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Second, one can also make some educated guesses regarding Kim’s schedule before, during, and after the February 27-28 meeting by his selection of Hanoi as just his fourth destination abroad since taking over the leadership of North Korea (in addition to Singapore, Kim has visited both Beijing and Dalian in China). While Danang is famous for its beaches and remote resorts suitable for secret meetings, it is far from the headquarters of the Communist Party and the government of Vietnam. Hanoi is the capital and political center of Vietnam. Thus, in the third visit of a North Korean leader to Vietnam, more than half a century after the two visits by Kim Il Sung to the Democratic Republic of Vietnam in 1958 and 1964, Kim Il Sung’s grandson would naturally want to meet with the leadership of the Party and the government of Vietnam, namely Party Chief-cum-President Nguyen Phu Trong, Prime Minister Nguyen Xuan Phuc, and Chairwoman of the National Assembly Nguyen Thi Kim Ngan. Deputy Prime Minister and Minister of Foreign Affairs Pham Binh Minh has just begun a two-day visit in North Korea to return his North Korean counterpart Ri Yong Ho’s visit to Vietnam last year. The foreign minister is likely to make the necessary arrangements for these important meetings from Vietnam’s point of view. Aside from the normal diplomatic contents of any state visit, it is possible that Kim might broach the subject of lessons learned from the Doi Moi (“Reformation”) policy of Vietnam during the 1980s – something that Vietnamese senior officials have repeatedly expressed their willingness to share with North Korea.

Finally, thanks to the two-day span of the meeting with Trump, Kim could even have spare time to visit a few places in or near Hanoi that exemplify the support of North Korea for its fraternal nation during and after the Vietnam War and indicate the presence, albeit minor, of North Korea in Vietnam’s capital such as the elite Viet-Trieu (Vietnam-Korea) kindergarten established in Hanoi in 1978 with North Korea’s financial support; the North Korean embassy to Vietnam, which is located not far from the Chinese embassy in one of the most beautiful streets of the French Quarter; or the Binh Nhuong Quan (Pyongyang Restaurant) run by the North Korean government in the middle of a new quarter of high-rise apartment complexes, where many South Korean expats reside in Hanoi. And if Kim is not bothered by traveling to the rural areas surrounding Hanoi, only 60 km to the northeast is the DPRK Martyrs’ Cemetery in Lang Giang, Bac Giang where 14 North Korean volunteer pilots who had taught and fought alongside their North Vietnamese comrades during the Vietnam War before perishing in air fights against American pilots were interred. Despite the symbolic value, such scenario is not likely, though, due to the fact that the remains were repatriated in 2002, and Vietnamese and North Korean officials might find the visit too sensitive given the context of the Trump-Kim meeting. Instead, Kim might want to visit successful evidence of economic reform under state control in Vietnam such as the Viettel Group — Vietnam’s biggest mobile network operator wholly owned and operated by the Ministry of Defense of Vietnam.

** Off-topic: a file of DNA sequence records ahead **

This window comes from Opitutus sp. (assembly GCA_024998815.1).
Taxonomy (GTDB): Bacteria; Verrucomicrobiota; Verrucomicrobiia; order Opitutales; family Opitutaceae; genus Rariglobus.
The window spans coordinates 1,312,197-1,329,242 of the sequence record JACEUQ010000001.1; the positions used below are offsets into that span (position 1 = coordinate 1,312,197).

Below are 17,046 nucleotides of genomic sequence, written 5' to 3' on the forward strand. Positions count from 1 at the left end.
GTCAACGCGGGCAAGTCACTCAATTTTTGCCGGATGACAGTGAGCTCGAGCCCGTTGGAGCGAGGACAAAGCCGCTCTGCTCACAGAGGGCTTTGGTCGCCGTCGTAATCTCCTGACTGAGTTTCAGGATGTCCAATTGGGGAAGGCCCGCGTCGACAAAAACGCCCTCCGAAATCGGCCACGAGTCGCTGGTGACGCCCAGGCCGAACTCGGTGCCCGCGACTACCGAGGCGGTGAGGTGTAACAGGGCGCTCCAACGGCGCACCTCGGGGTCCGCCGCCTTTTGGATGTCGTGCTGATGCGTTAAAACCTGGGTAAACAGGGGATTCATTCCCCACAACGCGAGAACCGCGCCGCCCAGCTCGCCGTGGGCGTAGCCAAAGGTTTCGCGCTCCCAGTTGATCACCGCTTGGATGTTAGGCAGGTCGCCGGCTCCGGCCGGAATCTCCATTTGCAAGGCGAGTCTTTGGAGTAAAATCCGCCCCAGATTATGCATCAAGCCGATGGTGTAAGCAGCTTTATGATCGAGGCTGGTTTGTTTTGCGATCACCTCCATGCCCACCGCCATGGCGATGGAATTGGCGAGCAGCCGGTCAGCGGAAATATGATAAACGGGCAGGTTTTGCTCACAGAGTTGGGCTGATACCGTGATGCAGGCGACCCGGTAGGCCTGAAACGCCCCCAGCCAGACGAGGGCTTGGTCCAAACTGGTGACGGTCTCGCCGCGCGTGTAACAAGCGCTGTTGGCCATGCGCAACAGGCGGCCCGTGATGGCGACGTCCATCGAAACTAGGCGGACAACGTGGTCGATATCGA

At the end of the day, however, Kim will go to Hanoi first and foremost to meet Trump with the discussion likely to focus on North Korea’s nuclear and missile programs and possible sanctions relief by the United States. On this front, one cannot envision any significant progress in the negotiation given the differences between two sides on even fundamental points like the interpretation of the “denuclearization” concept. Thus, possible breakthroughs in other aspects like negotiation toward a mutual declaration to end the war in the Korean Peninsula, or the curious details of Kim’s activities in Hanoi, some of which are predicted above, would probably take center stage instead.

Viet Phuong Nguyen is a post-doctoral fellow with the Managing the Atom Project and International Security Program of the Belfer Center for Science and International Affairs, Harvard Kennedy School.